Austrian writer/director Marie Kreutzer tells the story of workaholic Lola and the familial and romantic relationships she keeps hidden. A blend of personal drama and psychological thriller (without many thrills), The Ground Beneath My Feet is a twisty take on a woman figuring out her work/life balance. (BKP: 3/5)
Review by Vice President and Managing Editor Brigid K. Presecky
Valerie Pachner is the perfect Lola. Instantly “likable,” although that word has negative connotations these days. But she is. Lola is a woman in all of our lives, working herself to the bone and passing on the office birthday cake because it’s 600 calories a slice. Specifically, Lola is a consultant, constantly on-the-go in the business world, checking into hotels, working out vigorously before donning a sleek pencil skirt and pinning her back for the board meeting.
Underneath the perfectly dry-cleaned exterior is a deep layer of secrets that Lola keeps close to the vest. Her older sister Conny, for one, has a long history of mental illness and has been re-hospitalized for another attempted suicide. Dealing with her schizophrenic sister is only one thing on her to-do list – keeping her relationship with her boss, Elise, a secret from her co-workers. But as these intense, problematic matters weigh on her shoulders, Lola becomes emotionally unraveled throughout Kreutzer’s “thriller.”
To this viewer, the thrills came in seeing Lola’s relationship with her sister and the relatable notion that you can’t pick your family. Balancing a relative’s illness with the stresses of everyday work life is something Kreutzer examines and one that Pachner exudes through her stellar leading performance opposite Pia Hierzegger (as Conny).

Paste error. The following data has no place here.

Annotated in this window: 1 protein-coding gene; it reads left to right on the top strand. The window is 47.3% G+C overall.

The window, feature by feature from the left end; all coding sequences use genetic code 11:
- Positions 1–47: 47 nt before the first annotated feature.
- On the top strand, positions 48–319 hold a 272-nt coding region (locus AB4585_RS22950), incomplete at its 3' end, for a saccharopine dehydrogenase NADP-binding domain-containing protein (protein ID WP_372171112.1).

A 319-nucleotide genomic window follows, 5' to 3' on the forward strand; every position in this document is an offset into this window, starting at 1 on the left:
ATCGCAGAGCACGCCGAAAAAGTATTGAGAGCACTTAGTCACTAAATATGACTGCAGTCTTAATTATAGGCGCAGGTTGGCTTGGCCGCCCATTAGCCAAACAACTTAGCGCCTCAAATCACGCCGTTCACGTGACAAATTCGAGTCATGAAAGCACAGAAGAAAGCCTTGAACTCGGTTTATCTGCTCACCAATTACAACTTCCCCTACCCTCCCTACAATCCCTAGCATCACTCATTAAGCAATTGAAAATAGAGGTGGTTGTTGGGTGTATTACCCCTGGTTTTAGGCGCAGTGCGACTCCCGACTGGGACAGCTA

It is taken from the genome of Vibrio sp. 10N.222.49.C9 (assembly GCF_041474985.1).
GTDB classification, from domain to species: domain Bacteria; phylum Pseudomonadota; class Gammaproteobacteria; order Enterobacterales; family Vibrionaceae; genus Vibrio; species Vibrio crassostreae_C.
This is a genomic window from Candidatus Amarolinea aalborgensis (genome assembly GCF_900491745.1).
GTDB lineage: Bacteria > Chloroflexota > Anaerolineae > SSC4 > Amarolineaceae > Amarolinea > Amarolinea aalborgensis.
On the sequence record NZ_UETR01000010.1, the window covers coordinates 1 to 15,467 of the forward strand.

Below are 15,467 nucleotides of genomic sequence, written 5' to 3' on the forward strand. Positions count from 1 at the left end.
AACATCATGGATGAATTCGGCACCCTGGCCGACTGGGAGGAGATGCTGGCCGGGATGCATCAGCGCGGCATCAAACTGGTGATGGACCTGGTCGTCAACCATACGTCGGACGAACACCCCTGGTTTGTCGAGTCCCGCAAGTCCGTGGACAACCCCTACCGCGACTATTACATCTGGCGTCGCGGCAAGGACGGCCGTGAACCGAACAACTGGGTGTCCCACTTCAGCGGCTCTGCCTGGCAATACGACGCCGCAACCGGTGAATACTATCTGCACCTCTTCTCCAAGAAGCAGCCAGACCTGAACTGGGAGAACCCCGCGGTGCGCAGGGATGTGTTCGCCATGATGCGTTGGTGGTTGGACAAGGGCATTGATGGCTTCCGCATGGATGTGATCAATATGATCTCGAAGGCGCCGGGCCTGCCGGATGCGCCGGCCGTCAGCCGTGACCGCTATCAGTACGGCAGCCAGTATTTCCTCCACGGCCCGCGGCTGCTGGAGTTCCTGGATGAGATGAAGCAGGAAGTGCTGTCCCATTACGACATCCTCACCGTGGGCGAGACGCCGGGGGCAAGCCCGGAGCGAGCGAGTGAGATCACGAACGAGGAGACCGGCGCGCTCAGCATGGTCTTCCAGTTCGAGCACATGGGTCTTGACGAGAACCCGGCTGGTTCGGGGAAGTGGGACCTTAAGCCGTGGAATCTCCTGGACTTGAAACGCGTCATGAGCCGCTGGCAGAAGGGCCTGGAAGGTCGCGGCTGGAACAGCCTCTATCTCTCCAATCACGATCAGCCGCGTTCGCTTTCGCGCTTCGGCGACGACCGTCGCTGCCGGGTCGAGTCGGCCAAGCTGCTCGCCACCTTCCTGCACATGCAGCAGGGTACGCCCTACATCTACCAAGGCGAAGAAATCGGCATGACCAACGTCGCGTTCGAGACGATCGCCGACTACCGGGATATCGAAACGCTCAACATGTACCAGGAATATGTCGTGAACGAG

Rounding out the mostly female cast is Mavie Hörbiger as Lola’s boss and girlfriend, Elise. The graphic depiction of their sex life seemed to be used to show Lola’s drastically different private life than her buttoned-up public persona. The stark contrast does, in fact, get that point across.
Kreutzer’s story and Pachner’s delivery was more psychological than thriller, in general. The setting is unsettling, sure, with steely conference rooms and airports, sterile hotels and bare white apartment walls. They become characters on their own while adding to Lola’s. But when the story succeeds in holding your attention, it does so during its character-driven moments – not in the shock-value of nudity, sex and scares, but in the themes of a personal, internal unraveling.
There’s a reason Don Draper was so appealing to audiences in the Golden Age of television. Viewers like vulnerability masked in a hard shell. While not exactly the same story as Mad Men, the story of The Ground Beneath My Feet takes a similar look a hardworking individual holding onto personal burdens until the weight is too heavy to bear alone.
© Brigid K. Presecky (7/24/19) FF2 Media
Photos: The Ground Beneath My Feet
Photo credits: Strand Releasing
Q: Does The Ground Beneath My Feet pass the Bechdel-Wallace test?